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. 2018 Mar 1;17(1):101-109.
eCollection 2018 Mar.

Textile Electrodes Embedded in Clothing: A Practical Alternative to Traditional Surface Electromyography When Assessing Muscle Excitation During Functional Movements

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Free PMC article

Textile Electrodes Embedded in Clothing: A Practical Alternative to Traditional Surface Electromyography When Assessing Muscle Excitation During Functional Movements

Steffi L Colyer et al. J Sports Sci Med. .
Free PMC article

Abstract

Textile electromyography (EMG) electrodes embedded in clothing allow muscle excitation to be recorded in previously inaccessible settings; however, their ability to accurately and reliably measure EMG during dynamic tasks remains largely unexplored. To quantify the validity and reliability of textile electrodes, 16 recreationally active males completed two identical testing sessions, within which three functional movements (run, cycle and squat) were performed twice: once wearing EMG shorts (measuring quadriceps, hamstrings and gluteals myoelectric activity) and once with surface EMG electrodes attached to the vastus lateralis, biceps femoris and gluteus maximus. EMG signals were identically processed to provide average rectified EMG (normalized to walking) and excitation length. Results were compared across measurement systems and demonstrated good agreement between the magnitude of muscle excitation when EMG activity was lower, but agreement was poorer when excitation was higher. The length of excitation bursts was consistently longer when measured using textile vs. surface EMG electrodes. Comparable between-session (day-to-day) repeatability was found for average rectified EMG (mean coefficient of variation, CV: 42.6 and 41.2%) and excitation length (CV: 12.9 and 9.8%) when using textile and surface EMG, respectively. Additionally, similar within-session repeatability (CV) was recorded for average rectified EMG (13.8 and 14.1%) and excitation length (13.0 and 12.7%) for textile and surface electrodes, respectively. Generally, textile EMG electrodes appear to be capable of providing comparable muscle excitation information and reproducibility to surface EMG during dynamic tasks. Textile EMG shorts could therefore be a practical alternative to traditional laboratory-based methods allowing muscle excitation information to be collected in more externally-valid training environments.

Keywords: EMG; lower-limb; myoelectric activity; reliability; validity.

Figures

Figure 1.
Figure 1.
Example of raw EMG recordings for the vasti from one participant using the traditional (left) and textile (right) electrodes during the cycling (top row), running (middle row) and squatting (bottom row) exercises.
Figure 2.
Figure 2.
Length of excitation bursts (mean ± SD) during the run (A), cycle (B) and squat (C) exercise measured using traditional surface electromyography (black bars) and textile electrodes (white bars). *denotes longer excitation burst in the textile electrode trial compared with traditional surface electrode trial.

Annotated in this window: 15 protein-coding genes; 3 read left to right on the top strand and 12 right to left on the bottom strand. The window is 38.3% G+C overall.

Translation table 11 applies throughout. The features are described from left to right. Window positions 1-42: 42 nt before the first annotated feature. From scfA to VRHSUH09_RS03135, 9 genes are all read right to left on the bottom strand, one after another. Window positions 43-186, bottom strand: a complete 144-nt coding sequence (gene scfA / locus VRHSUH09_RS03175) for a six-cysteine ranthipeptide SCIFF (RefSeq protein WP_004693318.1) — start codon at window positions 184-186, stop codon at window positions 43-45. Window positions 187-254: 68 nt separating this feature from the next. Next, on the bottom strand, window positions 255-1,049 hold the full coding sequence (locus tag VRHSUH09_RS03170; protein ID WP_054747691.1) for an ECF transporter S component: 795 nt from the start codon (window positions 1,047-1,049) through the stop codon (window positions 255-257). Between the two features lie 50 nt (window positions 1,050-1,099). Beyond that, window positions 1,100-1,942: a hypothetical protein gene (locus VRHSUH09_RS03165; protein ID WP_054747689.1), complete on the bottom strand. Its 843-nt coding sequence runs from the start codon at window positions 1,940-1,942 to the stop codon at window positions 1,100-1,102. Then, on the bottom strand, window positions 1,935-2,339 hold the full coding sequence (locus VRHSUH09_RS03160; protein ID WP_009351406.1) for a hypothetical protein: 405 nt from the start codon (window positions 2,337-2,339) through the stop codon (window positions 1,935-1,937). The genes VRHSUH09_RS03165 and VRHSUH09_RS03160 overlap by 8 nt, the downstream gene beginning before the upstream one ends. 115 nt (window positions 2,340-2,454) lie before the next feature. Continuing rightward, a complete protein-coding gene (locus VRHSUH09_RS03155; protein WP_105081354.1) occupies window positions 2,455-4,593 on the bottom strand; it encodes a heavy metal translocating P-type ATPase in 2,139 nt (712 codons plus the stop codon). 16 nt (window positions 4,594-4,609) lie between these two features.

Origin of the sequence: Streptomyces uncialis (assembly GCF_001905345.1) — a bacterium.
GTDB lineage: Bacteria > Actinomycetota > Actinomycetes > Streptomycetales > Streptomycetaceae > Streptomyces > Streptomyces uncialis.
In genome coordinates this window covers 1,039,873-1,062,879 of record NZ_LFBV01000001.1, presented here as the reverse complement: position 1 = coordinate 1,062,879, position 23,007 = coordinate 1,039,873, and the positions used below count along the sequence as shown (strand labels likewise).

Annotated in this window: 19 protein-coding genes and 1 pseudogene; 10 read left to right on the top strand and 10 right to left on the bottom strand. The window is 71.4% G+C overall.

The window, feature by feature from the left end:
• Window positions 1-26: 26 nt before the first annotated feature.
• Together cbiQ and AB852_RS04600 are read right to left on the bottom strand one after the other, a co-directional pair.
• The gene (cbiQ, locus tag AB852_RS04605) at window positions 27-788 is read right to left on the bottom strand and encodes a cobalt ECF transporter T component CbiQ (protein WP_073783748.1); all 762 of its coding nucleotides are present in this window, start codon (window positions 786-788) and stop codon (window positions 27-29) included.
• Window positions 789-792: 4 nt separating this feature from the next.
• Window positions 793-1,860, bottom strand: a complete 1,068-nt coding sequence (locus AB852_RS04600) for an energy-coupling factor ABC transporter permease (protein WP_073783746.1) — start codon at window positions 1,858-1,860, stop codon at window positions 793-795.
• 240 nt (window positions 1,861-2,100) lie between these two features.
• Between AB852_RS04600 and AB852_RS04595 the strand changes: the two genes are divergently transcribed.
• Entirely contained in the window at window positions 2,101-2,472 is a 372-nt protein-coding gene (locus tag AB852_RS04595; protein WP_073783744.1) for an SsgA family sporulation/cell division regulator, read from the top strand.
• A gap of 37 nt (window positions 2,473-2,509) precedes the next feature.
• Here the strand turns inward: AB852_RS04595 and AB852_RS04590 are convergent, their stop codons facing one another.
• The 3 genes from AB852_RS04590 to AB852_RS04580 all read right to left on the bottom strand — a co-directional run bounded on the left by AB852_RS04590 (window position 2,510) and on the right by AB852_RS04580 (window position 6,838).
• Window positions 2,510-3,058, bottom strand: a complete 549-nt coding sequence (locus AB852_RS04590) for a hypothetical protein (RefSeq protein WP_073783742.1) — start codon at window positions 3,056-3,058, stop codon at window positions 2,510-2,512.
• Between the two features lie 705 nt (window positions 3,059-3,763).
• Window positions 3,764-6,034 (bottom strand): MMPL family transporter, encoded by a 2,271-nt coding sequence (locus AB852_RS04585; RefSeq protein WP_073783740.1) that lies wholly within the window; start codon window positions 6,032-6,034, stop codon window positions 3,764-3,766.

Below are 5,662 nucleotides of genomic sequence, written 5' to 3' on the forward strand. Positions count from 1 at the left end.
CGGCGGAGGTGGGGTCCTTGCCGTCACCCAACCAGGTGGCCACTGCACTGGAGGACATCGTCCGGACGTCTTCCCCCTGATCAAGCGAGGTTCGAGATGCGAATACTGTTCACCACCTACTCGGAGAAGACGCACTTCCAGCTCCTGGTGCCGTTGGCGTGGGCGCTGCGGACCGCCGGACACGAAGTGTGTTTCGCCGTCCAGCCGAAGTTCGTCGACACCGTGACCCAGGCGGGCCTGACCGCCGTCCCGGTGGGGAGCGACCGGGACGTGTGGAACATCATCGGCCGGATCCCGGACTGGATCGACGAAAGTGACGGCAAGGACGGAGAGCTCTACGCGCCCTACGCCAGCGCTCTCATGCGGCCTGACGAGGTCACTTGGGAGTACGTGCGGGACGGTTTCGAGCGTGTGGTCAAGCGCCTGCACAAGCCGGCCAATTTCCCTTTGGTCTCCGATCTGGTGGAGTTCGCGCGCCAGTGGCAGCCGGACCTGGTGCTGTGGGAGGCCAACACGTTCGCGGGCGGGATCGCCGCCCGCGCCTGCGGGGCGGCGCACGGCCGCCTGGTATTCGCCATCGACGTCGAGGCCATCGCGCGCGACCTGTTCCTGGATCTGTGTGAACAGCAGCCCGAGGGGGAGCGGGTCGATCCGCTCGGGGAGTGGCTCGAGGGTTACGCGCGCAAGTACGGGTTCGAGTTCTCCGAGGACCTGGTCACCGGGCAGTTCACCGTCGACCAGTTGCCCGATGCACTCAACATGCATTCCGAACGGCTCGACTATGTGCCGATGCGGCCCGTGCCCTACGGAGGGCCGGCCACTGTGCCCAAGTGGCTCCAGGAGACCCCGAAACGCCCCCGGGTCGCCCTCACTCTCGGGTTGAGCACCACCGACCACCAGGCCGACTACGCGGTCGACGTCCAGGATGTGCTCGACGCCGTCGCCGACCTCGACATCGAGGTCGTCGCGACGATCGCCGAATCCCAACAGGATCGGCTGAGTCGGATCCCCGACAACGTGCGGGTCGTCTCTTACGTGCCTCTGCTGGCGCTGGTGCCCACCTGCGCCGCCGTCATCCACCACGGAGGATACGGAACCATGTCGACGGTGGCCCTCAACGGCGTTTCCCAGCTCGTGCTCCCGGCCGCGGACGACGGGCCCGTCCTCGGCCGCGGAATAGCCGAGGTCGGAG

Figure 3.
Figure 3.
Average rectified EMG across one excitation burst (mean ± SD) during the run (A), cycle (B) and squat (C) exercise measured using traditional surface electromyography (black bars) and textile electrodes (white bars). *denotes higher magnitude of excitation in the traditional surface electrode trial compared with textile electrode trial.
Figure 4.
Figure 4.
Bland-Altman plots for the lengths of excitation bursts during running, cycling and squatting measured using textile (text.) and traditional surface (trad.) EMG electrodes. Each point represents one participant, solid lines denote mean differences and dotted lines denote ±2SD.
Figure 5.
Figure 5.
Bland-Altman plots for the normalized average rectified EMG during running, cycling and squatting measured using textile (text.) and traditional surface (trad.) EMG electrodes. Each point represents one participant, solid lines denote mean differences and dotted lines denote ±2SD.
Figure 6.
Figure 6.
Day-to-day reproducibility (typical error of measurement, TEM) of the length of excitation bursts for running (A), cycling (B) and squatting (C) exercise measured by traditional surface (black bars) and textile (white bars) EMG electrodes. Error bars indicate 90% confidence intervals. *denotes higher TEM in the textile vs. traditional EMG electrodes.
Figure 7.
Figure 7.
Day-to-day reproducibility (typical error of measurement, TEM) of the normalized average rectified EMG for running (A), cycling (B) and squatting (C) exercise measured by traditional surface (black bars) and textile (white bars) EMG electrodes. Error bars indicate 90% confidence intervals. *denotes higher TEM in the textile vs. traditional EMG electrodes.

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